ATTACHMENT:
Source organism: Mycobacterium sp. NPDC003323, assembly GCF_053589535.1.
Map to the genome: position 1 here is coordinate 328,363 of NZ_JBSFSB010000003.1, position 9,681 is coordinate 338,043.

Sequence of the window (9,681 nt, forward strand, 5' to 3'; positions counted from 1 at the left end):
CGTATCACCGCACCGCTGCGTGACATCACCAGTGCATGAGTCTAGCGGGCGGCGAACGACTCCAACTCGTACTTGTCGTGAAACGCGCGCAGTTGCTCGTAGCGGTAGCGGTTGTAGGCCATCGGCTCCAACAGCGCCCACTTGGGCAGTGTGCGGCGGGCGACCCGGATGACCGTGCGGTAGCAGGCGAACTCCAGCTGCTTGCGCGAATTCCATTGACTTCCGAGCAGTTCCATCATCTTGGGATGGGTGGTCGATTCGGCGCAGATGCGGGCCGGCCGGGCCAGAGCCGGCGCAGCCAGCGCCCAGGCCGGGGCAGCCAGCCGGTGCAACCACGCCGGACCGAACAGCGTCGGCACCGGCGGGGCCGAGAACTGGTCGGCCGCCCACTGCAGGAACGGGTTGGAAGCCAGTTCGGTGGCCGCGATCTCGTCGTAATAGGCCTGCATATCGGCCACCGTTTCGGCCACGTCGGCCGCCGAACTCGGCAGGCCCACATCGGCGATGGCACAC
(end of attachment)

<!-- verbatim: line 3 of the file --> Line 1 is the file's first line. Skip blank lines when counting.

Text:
Sequence of the window (9,681 nt, forward strand, 5' to 3'; positions counted from 1 at the left end):